How inventory visibility changes the game for retailers
Thanks to demand forecasting, ideal stock levels, order management and tentative but increasing use of AI (artificial intelligence) in inventory planning, the problems of having too much, or not enough, inventory in a store are easing.
Nothing’s perfect though. When we factor in unpredictable weather patterns and experimental price promotions, it’s virtually impossible to achieve perfect inventory availability in stores.
The stakes are high here. A recent IBM study found that if an item is out-of-stock in a store and the store is not able to locate the item in stock at a different store, 72 percent of consumers will switch to a competitor.
Keep the dream alive
The good news is that shoppers certainly don’t want to give up too easily. They expect their chosen retailers to offer alternative ways for them to receive desired items, tapping into the additional services that omnichannel makes possible.
Retaining today’s digitally-savvy consumers means earning their trust at every step of that relationship: offering compelling products, helpful item information, attractive prices, loyalty rewards, omnichannel experiences— and being in-stock on that SKU in whatever channel the customer happens to choose.
Products should be delivered or available for pick-up or delivery wherever the customer prefers.
Visibility of inventory is key
Inventory visibility is vital to building this strong retailer-customer relationship, and it enables retailers to convert stock-out disasters into precious opportunities.
PwC’s Total Retail research found that 68 percent of consumers want the ability to check other stores or online stock quickly. Unfortunately, just 58 percent say they are satisfied with retailers’ current ability to do so.
“Customers are frustrated that stores cannot be more transparent about their inventory,” the report states. “The truth is that most retailers’ systems are not robust enough to reflect minute-by-minute inventory much less communicates it accurately, in real-time, to shoppers.”
Under this kind of pressure, the most nimble retailers are integrating in-store inventory status with online in real-time, using cloud capabilities for speed and accuracy of data management, observes Alan Holcroft, Director at Cegid.
They’re mastering the fundamentals of having a single, accurate view of inventory available across the enterprise, from the warehouse to stockroom to merchandise displays.
Capability to save the sale
The list of fulfillment services in demand is growing. It now includes eReservation, web-to-store (BOPIS), ship from store, store-to-store, and store-to-web (endless aisle).
By providing the ability to conveniently source a wanted item from a different location, retailers save sales otherwise lost to out-of-stocks. Real-time, accurate inventory visibility also enables stock rebalancing, helping retailers avoid costly markdowns and stock-outs, as well as preserving profitability — all while satisfying more customers and increasing their customer lifetime value.
According to a Zebra study on Inventory Accuracy in the Omnichannel Landscape, a single view of inventory can cut out-of-stocks by up to 50 percent.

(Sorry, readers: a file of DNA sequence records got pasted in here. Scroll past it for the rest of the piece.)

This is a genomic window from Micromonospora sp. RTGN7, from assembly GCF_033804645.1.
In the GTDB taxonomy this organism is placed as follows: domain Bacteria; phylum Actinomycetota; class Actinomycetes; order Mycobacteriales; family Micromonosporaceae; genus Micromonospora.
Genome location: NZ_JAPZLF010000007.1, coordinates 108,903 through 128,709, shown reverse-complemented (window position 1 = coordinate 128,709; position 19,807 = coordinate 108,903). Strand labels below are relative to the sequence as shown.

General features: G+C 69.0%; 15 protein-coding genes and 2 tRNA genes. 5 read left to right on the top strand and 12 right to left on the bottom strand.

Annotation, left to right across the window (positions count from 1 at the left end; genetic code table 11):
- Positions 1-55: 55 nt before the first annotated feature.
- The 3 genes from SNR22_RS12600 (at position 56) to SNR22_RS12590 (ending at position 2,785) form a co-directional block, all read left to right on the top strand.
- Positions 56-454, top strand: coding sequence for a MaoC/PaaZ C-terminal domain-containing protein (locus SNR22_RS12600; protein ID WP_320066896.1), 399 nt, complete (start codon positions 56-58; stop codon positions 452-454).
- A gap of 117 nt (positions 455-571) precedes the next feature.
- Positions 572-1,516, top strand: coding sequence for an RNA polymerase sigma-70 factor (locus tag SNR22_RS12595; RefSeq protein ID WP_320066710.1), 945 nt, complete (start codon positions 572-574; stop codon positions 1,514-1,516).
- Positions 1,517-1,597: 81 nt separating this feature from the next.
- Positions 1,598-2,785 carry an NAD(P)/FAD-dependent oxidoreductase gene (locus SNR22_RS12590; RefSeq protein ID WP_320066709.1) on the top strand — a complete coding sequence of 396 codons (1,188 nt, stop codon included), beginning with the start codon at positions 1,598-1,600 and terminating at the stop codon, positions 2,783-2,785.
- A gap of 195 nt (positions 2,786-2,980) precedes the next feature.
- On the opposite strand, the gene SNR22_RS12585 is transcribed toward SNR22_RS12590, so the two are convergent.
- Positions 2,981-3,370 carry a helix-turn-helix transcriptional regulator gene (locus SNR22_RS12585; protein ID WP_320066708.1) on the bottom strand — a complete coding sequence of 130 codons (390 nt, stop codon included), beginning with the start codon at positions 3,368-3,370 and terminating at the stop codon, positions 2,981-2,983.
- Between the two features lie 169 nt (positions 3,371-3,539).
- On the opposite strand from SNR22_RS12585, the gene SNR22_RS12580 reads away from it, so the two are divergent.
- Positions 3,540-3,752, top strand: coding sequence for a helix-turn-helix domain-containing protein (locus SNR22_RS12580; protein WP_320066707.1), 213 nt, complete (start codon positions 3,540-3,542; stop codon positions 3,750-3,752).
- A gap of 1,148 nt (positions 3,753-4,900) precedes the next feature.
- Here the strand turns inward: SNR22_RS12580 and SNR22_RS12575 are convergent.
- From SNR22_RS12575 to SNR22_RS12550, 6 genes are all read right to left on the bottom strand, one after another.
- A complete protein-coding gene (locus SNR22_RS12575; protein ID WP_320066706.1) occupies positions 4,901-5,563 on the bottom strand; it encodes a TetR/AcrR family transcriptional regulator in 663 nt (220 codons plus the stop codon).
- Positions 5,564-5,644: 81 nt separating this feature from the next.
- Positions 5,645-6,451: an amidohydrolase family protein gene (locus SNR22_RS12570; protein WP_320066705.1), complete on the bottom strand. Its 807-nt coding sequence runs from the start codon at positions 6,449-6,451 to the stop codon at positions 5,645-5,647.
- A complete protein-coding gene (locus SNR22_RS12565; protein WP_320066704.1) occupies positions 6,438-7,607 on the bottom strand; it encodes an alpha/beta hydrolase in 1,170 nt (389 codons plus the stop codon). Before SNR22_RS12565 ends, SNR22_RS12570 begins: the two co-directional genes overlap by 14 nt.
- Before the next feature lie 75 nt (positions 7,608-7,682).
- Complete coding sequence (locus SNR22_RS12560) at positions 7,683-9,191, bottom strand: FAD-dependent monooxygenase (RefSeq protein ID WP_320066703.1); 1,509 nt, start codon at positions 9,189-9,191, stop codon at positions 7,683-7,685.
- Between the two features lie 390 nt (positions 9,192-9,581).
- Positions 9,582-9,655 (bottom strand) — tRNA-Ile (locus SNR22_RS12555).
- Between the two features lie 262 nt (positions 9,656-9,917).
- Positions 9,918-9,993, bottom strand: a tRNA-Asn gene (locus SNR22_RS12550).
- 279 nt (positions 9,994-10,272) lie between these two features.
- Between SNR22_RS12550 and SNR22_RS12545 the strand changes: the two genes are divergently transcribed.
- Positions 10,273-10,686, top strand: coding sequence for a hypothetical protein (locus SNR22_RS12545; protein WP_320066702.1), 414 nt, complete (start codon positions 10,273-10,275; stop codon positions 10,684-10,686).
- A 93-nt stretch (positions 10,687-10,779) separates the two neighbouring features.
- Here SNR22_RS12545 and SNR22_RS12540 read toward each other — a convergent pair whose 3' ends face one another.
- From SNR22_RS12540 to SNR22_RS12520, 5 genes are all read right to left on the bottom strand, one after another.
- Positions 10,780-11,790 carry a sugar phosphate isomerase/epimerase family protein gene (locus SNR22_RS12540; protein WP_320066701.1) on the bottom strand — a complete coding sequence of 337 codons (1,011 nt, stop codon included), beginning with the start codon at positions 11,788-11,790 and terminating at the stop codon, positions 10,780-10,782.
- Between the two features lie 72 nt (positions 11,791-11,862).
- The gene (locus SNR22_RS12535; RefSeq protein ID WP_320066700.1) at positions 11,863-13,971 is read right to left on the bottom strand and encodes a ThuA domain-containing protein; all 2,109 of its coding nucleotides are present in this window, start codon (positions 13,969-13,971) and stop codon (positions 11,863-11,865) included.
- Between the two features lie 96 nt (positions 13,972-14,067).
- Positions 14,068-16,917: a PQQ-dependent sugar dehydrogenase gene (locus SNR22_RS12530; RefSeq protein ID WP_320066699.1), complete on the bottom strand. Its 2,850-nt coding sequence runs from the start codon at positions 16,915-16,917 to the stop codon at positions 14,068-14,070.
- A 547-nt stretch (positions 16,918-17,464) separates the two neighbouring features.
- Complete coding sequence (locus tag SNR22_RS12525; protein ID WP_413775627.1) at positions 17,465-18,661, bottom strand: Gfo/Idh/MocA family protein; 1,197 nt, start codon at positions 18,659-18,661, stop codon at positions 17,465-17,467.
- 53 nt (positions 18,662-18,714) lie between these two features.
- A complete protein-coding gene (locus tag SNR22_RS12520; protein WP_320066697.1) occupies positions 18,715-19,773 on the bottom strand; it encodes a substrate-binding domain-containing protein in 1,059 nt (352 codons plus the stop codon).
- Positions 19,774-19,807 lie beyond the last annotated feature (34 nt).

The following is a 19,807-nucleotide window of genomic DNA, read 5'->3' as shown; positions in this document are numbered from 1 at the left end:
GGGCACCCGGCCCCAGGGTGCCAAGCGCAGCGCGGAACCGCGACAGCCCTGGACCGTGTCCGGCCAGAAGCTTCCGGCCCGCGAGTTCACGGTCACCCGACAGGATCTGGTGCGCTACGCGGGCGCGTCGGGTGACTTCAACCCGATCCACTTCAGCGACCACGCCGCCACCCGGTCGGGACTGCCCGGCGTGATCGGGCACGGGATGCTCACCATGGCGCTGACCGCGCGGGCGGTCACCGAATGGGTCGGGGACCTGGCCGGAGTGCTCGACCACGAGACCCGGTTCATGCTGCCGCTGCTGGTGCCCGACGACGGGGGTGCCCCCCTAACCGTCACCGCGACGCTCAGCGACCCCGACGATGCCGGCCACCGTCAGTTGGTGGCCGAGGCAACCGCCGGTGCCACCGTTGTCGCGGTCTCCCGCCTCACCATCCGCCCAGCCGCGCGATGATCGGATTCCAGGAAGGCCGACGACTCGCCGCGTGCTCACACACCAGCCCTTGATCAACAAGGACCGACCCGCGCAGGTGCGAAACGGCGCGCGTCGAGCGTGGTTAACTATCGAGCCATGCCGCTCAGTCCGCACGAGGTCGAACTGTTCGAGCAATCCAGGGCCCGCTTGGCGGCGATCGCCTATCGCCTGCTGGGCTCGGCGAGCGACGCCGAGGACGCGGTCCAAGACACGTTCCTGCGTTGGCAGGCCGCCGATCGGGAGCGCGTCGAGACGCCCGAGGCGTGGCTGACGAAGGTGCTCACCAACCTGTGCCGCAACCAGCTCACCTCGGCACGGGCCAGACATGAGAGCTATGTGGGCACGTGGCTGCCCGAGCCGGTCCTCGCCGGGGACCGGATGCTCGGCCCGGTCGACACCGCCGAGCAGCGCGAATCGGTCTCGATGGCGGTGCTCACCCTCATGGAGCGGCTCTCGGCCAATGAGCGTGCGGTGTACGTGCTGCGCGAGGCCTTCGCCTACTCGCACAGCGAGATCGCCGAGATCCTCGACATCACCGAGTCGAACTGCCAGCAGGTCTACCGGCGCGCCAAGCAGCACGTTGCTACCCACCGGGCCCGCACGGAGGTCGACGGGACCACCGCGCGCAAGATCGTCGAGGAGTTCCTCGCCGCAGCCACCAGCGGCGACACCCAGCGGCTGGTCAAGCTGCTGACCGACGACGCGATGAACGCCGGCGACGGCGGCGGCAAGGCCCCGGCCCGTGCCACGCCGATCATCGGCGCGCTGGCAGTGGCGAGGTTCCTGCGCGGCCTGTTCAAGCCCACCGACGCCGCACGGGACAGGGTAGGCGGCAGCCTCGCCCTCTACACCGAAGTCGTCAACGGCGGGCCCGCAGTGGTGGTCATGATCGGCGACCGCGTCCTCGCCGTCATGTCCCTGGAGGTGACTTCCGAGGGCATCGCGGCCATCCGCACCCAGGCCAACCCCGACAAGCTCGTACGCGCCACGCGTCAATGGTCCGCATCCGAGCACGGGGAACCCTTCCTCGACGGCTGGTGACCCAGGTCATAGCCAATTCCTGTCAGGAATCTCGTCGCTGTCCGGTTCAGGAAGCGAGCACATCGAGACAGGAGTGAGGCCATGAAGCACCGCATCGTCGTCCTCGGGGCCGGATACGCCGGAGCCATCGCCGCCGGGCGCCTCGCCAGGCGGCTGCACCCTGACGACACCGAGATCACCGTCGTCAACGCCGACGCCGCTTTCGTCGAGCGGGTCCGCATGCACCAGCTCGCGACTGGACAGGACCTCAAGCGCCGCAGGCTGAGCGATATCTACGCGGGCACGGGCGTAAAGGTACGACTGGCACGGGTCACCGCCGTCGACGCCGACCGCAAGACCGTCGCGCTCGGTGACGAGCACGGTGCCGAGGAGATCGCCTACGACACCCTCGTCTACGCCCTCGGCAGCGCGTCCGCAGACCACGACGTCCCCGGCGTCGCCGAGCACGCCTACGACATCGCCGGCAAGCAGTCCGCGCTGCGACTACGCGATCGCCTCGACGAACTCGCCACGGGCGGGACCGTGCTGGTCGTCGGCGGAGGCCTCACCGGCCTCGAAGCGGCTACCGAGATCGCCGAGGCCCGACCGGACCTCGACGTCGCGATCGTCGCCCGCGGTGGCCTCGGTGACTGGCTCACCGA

It’s been found that if inventory can be purchased on any channel, it decreases the likelihood of discounting stock that doesn’t sell in a specific channel. It follows that opportunities to sell at full-price are better for the brand.
So, retailers need to do everything well. Those that can make significant improvements in inventory accuracy stand to gain a considerable competitive advantage over those who can only locate 70 percent of their goods, for example.
With distributed order management (DOM) software in place, retailers can develop sales and profitability around the availability of stock across all locations– keeping shoppers onboard because they can shop exactly how they want to.
Robust software for DOM is essential at a time when we’re starting to witness full-scale roll-outs of omnichannel services, where individual stores are becoming logistics centers, in tandem with the traditional distribution hub.
Seal the deal with inventory tracking
Store stockrooms can be a black hole when it comes to inventory visibility– not ideal for store colleagues hoping to find an item for a loyal customer.
The reality is that warehouse shipment data and overall store inventory level data is inadequate when the store is acting as a mini-warehouse, for Click and Collect and other services.
We’re now seeing the arrival of mobile devices into stores that facilitate better cycle counts of physical inventory, leading to greater stock accuracy. Retailers can leverage modern mobile hardware and software solutions to carry out inventory tracking, accepting or initiating product transfers and Click and Collect picking, regardless of where these tasks take place in the store.
By capturing every movement with a scan, retailers can be confident they’re accessing precise detail on the location of every item, as well as ensuring the accuracy of every order fulfilled.
Out-of-stocks can’t be eliminated completely, but they can be managed in ways that protect sales and even boost brand reputation. The savviest retailers are simply seeing more and serving better.
17 July 2019